Cypress Semiconductor and the UK's Cambridge Silicon Radio (CSR) have teamed up on a low-cost Bluetooth attachment for USB printers that allows wireless printing directly from Bluetooth-enabled devices.
The USB dongle combines Cypress' USB On-The-Go technology with CSR's BlueCore Bluetooth chipset. The companies claim the device -- for now, only a blueprint -- is the lowest-cost system available for creating Bluetooth networks with off-the-shelf USB peripherals.
USB On-The-Go allows peripherals such as digital cameras, printers and handheld computers to connect directly to one another without the need for a host PC -- required by standard USB. The technology is becoming standard in many devices, with such manufacturers as Motorola, Sony and Qualcomm building it into their products.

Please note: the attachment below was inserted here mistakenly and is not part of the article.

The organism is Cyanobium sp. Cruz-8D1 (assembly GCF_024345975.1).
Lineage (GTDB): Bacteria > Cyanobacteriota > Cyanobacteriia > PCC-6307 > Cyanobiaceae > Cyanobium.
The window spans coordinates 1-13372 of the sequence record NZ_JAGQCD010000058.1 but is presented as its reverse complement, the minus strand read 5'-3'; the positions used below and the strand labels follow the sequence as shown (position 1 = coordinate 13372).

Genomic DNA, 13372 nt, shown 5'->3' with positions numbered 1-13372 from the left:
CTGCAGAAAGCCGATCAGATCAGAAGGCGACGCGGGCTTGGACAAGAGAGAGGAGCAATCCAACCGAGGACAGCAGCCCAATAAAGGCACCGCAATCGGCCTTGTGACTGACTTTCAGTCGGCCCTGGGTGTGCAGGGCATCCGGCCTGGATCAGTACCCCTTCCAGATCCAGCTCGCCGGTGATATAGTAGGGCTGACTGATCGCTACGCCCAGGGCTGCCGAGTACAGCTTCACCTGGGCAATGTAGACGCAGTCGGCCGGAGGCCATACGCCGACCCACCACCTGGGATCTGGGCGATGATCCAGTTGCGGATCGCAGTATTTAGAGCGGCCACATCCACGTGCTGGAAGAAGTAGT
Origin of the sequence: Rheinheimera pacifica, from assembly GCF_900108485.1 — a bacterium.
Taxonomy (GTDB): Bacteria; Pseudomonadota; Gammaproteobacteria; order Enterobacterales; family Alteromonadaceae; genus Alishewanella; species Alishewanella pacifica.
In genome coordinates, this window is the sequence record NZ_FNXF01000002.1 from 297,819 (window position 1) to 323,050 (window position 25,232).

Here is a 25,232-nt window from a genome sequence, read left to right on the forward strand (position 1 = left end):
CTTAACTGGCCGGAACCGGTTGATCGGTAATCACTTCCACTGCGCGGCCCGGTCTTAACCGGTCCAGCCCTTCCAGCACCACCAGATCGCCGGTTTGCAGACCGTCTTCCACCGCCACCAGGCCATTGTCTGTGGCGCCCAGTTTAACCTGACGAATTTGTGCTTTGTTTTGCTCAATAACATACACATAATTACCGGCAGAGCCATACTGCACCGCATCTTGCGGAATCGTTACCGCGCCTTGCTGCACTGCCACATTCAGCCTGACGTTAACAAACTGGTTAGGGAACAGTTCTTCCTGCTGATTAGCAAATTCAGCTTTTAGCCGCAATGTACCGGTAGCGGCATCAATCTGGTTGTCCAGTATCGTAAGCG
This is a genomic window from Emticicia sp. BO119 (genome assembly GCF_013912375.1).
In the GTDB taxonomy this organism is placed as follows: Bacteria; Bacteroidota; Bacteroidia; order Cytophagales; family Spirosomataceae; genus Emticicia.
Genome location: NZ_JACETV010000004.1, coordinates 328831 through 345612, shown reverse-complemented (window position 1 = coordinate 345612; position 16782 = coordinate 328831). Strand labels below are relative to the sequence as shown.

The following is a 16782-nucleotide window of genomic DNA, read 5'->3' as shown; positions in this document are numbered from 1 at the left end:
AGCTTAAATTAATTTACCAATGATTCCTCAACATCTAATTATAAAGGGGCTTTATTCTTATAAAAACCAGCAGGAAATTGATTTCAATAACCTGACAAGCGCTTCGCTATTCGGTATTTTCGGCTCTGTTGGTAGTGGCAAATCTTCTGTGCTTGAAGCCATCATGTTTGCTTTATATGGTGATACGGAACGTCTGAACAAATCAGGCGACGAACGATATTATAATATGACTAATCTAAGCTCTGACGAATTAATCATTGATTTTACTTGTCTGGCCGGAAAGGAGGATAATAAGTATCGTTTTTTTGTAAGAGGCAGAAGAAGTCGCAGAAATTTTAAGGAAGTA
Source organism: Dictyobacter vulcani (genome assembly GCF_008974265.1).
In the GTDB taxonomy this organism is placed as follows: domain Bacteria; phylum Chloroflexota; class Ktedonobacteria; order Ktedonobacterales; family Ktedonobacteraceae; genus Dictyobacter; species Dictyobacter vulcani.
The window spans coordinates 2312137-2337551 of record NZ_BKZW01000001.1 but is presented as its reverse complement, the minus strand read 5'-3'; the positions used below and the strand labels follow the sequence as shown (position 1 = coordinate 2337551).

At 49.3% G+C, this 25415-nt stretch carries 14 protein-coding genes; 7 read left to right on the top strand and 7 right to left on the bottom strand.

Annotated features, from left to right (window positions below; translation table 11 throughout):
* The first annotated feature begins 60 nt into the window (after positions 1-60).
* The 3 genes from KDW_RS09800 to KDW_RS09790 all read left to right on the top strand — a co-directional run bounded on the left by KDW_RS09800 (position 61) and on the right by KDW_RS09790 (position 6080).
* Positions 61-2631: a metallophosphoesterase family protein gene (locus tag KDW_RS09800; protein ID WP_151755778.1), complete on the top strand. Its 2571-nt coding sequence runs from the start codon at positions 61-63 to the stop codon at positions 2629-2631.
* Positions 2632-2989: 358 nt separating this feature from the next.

This standardisation means USB On-The-Go costs less to manufacture, compared with other technologies for connecting peripherals to one another, according to the companies. CSR's USB Bluetooth printer dongle example design has a bill of materials of less than $15 (£10), which could mean lower prices for products based on the design. Currently, serial-port or USB Bluetooth printer adapters tend to cost more than an average consumer USB printer.
CSR said it is in talks with "several manufacturers worldwide" about the dongle design, and expects products to be available in the fourth quarter of this year. The technology currently supports printing from a laptop, but will later work with PDAs, digital cameras and mobile phones, CSR said.
"Products that address both consumer and business markets will help move Bluetooth into a pervasive stage," said Joyce Putscher, director, at high-tech market research firm In-Stat/MDR.
The lower-cost technology should appeal to consumers as well as businesses, helping make Bluetooth more pervasive, according to Joyce Putscher, director market research firm In-Stat/MDR. "Technology such as the wireless printing solution from CSR and Cypress can accelerate this process by offering Bluetooth wireless connectivity and building upon standard USB ports," she said in a statement.